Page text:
I just finished watching the wonderful 1980 horror flick Motel Hell and it got me thinking. Now, I doubt this is the reaction the filmmakers were looking for when they made this witty little treat, and it’s definitely not the reaction I had when I saw it originally as a teenager. But as one ages and the body begins to break down, the mind begins to assert itself. So bear with me. Watching Motel Hell as a kid, I delighted in seeing former western star Rory Calhoun playing a murderous, cannibalistic farmer. But as an adult, I realized this flick holds an interesting place in the history of horror movies: Motel Hell might well be the true last gasp of ‘70s horror.
In the 1970s, horror flicks were more concerned with story and character than with the gruesome, bloody kills that became the hallmark of ‘80s slasher flicks. Of course, slashers didn’t just pop up overnight. It’s pretty much universally agreed that Bob Clark’s excellent 1974 film Black Christmas is the proto-slasher. He laid the foundation that allowed John Carpenter to make Halloween in 1978. Both those films favored character and tone over blood and gore. It took 1980’s Friday the 13th to bring the slasher film into its own. Jason Vorhees not only chopped up a bunch of horny campers, he also pretty much single-handedly killed ‘70s horror. Sure, it can be argued that Jason was just Leatherface in a hockey mask, but the truth is fright films changed. But that’s as it should be—new horrors for a new generation.
Though it was also released in 1980, Motel Hell is ‘70s horror through and through. With more focus on story and style than blood and guts, director Kevin Connor has given us the charming tale of Farmer Vincent (Rory Calhoun) and his little sister Ida (Nancy Parsons). They run a little hotel in rural California called Motel Hello, though the constantly flickering “O” lends the film its ironic name. Vincent and Ida have a booming side business selling home-made smoked meats. Everyone agrees they are the best in the land and taste like nothing they’ve ever had. That’s because Vincent uses no preservatives and mixes in a secret ingredient: human flesh.
With his overalls and mane of white hair, you’d never think Vincent was a serial killer. At their core, he and the eccentric Ida are down-home country folk, and their work ethic proves it. Most nights, you’ll find them out booby-trapping the nearby country roads, hoping to cause car accidents. When they do, they drag the injured people back to their farm, sever the unlucky victims’ vocal cords and plant them up to their necks in the “secret garden.” They leave them there, curing, until they’re deemed ready, and then Vincent and Ida grind them up and mix them into their smoked pork sausage. An old-fashioned, God-fearing gentleman, Vincent is convinced he’s doing the Lord’s work, both feeding the hungry and slowing down overpopulation.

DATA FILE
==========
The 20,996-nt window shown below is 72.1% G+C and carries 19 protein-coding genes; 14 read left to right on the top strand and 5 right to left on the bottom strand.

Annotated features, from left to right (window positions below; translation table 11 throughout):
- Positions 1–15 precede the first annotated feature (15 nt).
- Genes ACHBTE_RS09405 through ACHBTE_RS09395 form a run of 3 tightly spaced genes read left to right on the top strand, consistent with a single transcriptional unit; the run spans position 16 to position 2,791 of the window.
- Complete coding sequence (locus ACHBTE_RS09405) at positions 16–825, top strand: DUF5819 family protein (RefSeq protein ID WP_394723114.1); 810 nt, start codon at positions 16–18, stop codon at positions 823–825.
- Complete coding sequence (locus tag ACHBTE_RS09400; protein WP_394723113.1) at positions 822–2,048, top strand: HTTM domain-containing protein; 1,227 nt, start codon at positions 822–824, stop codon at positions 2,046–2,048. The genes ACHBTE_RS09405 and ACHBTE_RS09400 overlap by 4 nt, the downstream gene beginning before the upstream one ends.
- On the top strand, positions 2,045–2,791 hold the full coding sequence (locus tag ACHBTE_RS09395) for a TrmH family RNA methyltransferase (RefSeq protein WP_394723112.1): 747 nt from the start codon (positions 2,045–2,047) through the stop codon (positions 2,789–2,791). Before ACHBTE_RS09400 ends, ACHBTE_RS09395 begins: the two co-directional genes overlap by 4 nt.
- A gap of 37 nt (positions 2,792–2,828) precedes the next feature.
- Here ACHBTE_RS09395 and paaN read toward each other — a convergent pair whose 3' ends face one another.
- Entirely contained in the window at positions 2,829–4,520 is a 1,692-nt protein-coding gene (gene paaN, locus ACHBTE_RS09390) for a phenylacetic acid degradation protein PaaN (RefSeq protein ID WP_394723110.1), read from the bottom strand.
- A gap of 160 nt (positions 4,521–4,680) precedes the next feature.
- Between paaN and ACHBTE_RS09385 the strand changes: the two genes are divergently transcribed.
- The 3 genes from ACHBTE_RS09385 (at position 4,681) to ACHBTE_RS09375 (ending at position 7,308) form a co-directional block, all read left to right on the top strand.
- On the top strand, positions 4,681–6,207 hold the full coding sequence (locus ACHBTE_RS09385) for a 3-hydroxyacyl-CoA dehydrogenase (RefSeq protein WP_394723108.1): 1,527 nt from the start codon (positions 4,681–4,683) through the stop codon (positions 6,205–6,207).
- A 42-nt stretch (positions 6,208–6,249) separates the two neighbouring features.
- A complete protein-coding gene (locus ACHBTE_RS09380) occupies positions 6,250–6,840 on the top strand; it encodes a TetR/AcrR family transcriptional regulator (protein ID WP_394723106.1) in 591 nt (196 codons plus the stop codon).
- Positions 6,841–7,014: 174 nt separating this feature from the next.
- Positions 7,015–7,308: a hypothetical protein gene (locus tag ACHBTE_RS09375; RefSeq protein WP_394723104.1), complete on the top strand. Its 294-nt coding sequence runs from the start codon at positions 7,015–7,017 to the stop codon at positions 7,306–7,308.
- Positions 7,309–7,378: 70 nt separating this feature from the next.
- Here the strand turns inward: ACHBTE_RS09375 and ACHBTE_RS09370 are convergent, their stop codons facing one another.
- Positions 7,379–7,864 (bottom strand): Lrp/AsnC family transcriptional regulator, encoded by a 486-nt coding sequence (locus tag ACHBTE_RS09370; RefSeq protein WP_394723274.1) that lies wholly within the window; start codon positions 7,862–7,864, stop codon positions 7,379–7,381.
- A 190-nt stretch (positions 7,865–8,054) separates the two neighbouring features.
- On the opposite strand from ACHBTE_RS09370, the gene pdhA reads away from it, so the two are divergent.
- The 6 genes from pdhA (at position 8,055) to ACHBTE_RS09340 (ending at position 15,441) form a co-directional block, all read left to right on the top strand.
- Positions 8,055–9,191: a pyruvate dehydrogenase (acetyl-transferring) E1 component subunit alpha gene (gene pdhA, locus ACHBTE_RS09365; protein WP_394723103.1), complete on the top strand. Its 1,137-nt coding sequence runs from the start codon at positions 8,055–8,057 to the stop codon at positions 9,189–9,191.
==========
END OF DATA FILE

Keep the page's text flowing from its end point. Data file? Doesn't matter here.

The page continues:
All is well until the night that Vincent ambushes pretty, young Terry (Nina Axelrod) and her boyfriend Bo. Bo is planted with the others in the garden, but Terry’s pure beauty touches Vincent’s heart and he lets her live. Terry stays on at the farm to heal, much to Ida’s chagrin. Little does Vincent know, this is the beginning of the end.
The next morning, Vincent and Ida’s baby brother, Bruce (Paul Linke), stops by. Bruce is the local sheriff, and he takes a shine to Terry. But Terry only has eyes for Vincent. She falls in love with her farmer in shining armor and agrees to marry him. This causes the jealous Sheriff Bruce to do some detective work. I won’t spoil the ending, but I will leave you with this awesome teaser: a chainsaw battle between Sheriff Bruce and a man wearing a pig’s head—yes, that’s right, two pigs fighting it out. This image is a nice example of the unexpectedly subtle humor in Motel Hell. Besides being a smart visual pun, it’s also a nice nod to Leatherface and The Texas Chain Saw Massacre. The filmmakers even manage to work in a clever reference to George Romero’s zombies.
While this 1980 flick pays homage to horror films of the ‘70s, it also retains the tone of those films. There’s almost no blood and a spooky, unsettling atmosphere permeates the proceedings. Director Connor sets a mood then trusts the story and actors to carry the movie. Calhoun makes Vincent’s surprise at finding love late in life quite touching, even while he’s grinding up some grungy punk rockers he’s caught in his web. And Nancy Parsons’ Ida, though clearly unhinged, is somewhat pitiable when she sees her brother slipping away.
Another thing that grounds this flick in the ‘70s is the number of fantastic supporting players from that period who appear. Though not well known today, people like the adorable Elaine Joyce, appearing as a zany swinger looking for a party, and the legendary DJ Wolfman Jack, playing a televangelist, were household names back in the Me Decade.
Yow! After looking back at this piece, I realize what started out as a simple review of Motel Hell has turned into something of a rant. That was not my intent, guys. I love slasher flicks—as long as they do what they’re supposed to do: deliver several creative kills in a stylish way, with a modicum of wit. But over the years, they seem to have employed increasing amounts of blood and gore to make up for what they lack in plot. Please don’t let me put you off with highbrow terms like “tone” and “character.” The truth is, this flick is a devilishly good time. Check out the trailer below to get a taste of the treats available in Motel Hell. It’d be a shame if you didn’t check in some night for a visit.